Guest Book Entries 4/2003- 4/2005

slUg Wednesday, 4/6/05, 1:32 PM
I was very happy to see this book and a lot of the people in it. I remember Gray Wolf, Rafa and Rachel telling me about being in a book a couple of years ago in one of my visits back to my old home (LES). I myself was a squatter punk there since the mid 1980's, but while "vacationing" in Ryker's Island for dealing I decided to do a "career change" and moved to CT when I got maxed out in 1998. In CT I attended community college for a year and surprisingly did good enough to get a full scholarship to Albertus Magnus College were I received a BA in psychology. I now work in an agency that gives supportive housing for the homeless here in New Haven. I also sing in the punk band C-95 (titled after the house I resided in Ryker's) and am completing my second BA degree in philosophy. Next year I will be moving to Pennsylvania to attend graduate school at Widener University and pursue a career in clinical sexology. I spoke with Rafa via email a couple of months ago; she's doing great working and living in Florida. Hatred RIP. I still frequent NYC, mostly for shows. Actually we played at CBGB's a few weeks ago. I would like to thank the writer, publishers and everyone involved with this book, as someone who lived on the streets of LES I find it to be a beautiful gesture.. Cheers, slug
From: NYC, now New Haven, CT

Jon Jackson Tuesday, 3/8/05, 8:43 AM
I attend a seminary in Suffern, New York. I just want to encourage Alvin (artist) to continue working his art. I am deeply touched of the lives of the people in this book. People are quick to judge. This book can help people to remember that we all have feelings and our pasts are just one aspect that defines us. I pray that God watch over those that are homeless. I pray that they know God's love for them and how they really are important. Blessings.
From: Akron, Ohio

Steve Espinola Tuesday, 11/30/04, 4:41 PM
Dear Jim, I was on jury selection duty today and I brought your book in the hopes that my reading it would make lawyers edgy and less likely to pick me. (I couldn't have afforded a long trial because my work won't pick up the tab.) Anyway, I ended up re-reading it all day. So great! I'm haunted by the stories, which have something very hopeful to them in spite of the bleakness. A really beautiful book. I want to buy 3 copies for Xmas presents. You around? Steve
From: Brooklyn

dominic Monday, 11/22/04, 7:59 AM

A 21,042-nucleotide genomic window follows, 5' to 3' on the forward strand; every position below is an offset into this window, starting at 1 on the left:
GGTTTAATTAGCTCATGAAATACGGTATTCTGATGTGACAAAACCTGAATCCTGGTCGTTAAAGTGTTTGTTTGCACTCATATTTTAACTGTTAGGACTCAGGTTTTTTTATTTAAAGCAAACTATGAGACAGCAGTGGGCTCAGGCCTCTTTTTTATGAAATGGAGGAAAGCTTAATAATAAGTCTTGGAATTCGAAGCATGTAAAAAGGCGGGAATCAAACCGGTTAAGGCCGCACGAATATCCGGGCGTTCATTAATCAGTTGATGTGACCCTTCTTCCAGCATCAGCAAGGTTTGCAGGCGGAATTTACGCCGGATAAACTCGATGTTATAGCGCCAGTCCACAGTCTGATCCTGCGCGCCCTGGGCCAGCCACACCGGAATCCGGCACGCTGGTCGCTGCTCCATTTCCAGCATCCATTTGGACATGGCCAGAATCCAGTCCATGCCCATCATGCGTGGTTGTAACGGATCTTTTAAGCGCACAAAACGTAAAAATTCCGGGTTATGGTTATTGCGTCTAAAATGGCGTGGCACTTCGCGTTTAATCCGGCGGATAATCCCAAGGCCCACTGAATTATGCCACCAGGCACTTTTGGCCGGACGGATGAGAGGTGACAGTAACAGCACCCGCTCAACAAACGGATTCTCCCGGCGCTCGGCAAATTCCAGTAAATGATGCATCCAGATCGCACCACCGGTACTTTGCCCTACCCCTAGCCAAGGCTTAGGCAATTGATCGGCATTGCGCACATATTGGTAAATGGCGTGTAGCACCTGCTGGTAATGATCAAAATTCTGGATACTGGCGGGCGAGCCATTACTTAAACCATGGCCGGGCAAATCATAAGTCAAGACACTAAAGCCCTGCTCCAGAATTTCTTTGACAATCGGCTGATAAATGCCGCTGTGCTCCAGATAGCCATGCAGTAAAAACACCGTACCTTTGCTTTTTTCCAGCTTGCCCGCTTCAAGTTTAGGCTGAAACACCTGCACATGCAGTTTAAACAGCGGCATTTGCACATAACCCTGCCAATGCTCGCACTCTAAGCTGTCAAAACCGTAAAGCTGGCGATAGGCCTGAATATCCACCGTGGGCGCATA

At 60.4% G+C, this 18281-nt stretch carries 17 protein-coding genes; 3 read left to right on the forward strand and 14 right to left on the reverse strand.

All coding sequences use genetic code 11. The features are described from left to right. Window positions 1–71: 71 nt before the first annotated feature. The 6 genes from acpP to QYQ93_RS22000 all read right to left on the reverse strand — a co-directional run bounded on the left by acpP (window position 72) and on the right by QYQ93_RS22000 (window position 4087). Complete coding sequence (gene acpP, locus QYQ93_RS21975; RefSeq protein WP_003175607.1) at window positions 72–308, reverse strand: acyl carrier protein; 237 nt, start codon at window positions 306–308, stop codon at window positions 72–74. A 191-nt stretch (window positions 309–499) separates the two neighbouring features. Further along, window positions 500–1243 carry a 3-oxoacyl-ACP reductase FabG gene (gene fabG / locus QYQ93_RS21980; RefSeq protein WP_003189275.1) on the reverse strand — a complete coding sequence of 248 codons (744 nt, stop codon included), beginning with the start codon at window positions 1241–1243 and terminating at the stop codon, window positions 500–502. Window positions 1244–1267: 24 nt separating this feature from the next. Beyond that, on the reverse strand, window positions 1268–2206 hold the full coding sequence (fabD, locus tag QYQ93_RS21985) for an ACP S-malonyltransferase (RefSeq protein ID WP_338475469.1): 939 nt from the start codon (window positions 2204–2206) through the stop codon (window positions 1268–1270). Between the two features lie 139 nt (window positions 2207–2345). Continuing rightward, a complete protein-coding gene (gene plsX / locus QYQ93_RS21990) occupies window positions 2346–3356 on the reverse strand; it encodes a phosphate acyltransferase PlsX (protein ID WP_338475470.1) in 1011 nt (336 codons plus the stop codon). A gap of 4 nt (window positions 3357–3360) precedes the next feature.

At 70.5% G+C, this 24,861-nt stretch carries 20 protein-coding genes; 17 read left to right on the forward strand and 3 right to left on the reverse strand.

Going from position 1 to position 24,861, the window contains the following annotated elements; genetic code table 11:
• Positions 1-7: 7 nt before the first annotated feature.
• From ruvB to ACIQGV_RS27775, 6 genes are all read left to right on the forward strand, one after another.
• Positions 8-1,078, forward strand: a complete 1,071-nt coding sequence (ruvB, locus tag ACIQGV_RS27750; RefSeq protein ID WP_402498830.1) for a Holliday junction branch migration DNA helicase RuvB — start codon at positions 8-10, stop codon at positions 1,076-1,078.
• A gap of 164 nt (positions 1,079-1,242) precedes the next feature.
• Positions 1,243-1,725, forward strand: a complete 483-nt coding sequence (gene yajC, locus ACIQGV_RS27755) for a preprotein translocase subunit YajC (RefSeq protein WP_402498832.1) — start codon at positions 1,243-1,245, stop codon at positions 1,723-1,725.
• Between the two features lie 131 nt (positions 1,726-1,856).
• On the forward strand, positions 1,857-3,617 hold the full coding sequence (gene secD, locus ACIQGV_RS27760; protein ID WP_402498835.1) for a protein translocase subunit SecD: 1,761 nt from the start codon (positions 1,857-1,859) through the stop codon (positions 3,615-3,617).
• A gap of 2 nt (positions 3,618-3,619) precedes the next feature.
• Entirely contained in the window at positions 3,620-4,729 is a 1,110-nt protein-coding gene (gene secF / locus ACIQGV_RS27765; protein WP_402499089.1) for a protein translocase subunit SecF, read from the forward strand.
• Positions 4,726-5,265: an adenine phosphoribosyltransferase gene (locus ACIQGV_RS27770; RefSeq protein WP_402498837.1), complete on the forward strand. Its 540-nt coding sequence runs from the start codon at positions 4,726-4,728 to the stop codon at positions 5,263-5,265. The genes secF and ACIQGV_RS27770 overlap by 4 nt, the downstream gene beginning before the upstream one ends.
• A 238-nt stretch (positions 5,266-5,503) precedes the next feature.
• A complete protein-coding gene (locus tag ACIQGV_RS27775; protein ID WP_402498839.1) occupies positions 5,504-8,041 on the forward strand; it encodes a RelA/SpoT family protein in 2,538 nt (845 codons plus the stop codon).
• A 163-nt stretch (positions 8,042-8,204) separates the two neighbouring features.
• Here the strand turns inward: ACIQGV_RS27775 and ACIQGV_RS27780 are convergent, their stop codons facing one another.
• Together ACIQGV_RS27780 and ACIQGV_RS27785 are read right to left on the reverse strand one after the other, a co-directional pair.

Wonderful book, i think more people need to know that the homeless aren't just lazy bums who'd rather drink all day than work. i am a part of a non-profit organization in albany ny that provides PERMANENT housing for the homeless,as well as daily street outreach for those still living outside. if you would like to find out more, get involved, make a donation, or find out how YOU can bring this type of service to YOUR area, email me and I can answer any questions, or if not direct you to someone who can. anyway, great book that needs wide distribution and follow ups, both fiction and otherwise peace
From: albany ny

Larissa Friday, 11/12/04, 11:28 AM
I just wanted to say that this book is a gift to New York City, and should be read by every person in this massive collective we call a city, because no one can really understand the place they live in until they take into account all of its citizens. this is a beautiful collection of touching stories that I don't believe could have been done better. I am jealous of you for your beautiful connection to some of the most real people in this metropolis. If nothing else, it has certainly made me smile brighter at everyone I see, especially the homeless, because if kindness is all I can give, this book has certainly motivated me to give it.
From: Brooklyn

Brian Petersen Wednesday, 9/29/04, 11:25 PM
Jim, Someone once told me that, "questions are more important than answers." You showed that to me. I appreciate how you listened and asked questions to the homeless.
From: Long Island
Web Site: none
Katie Thursday, 7/29/04, 11:36 PM
Jim, I bought a copy of "Stranger to the System" from you on Haight last Sunday. I read it in one night. I was so glad to see all the thoughtful updates on your website and I'm really excited about your project in San Francisco! I wish I could help with the project in some way, but I'll say hi next time I'm in the neighborhood.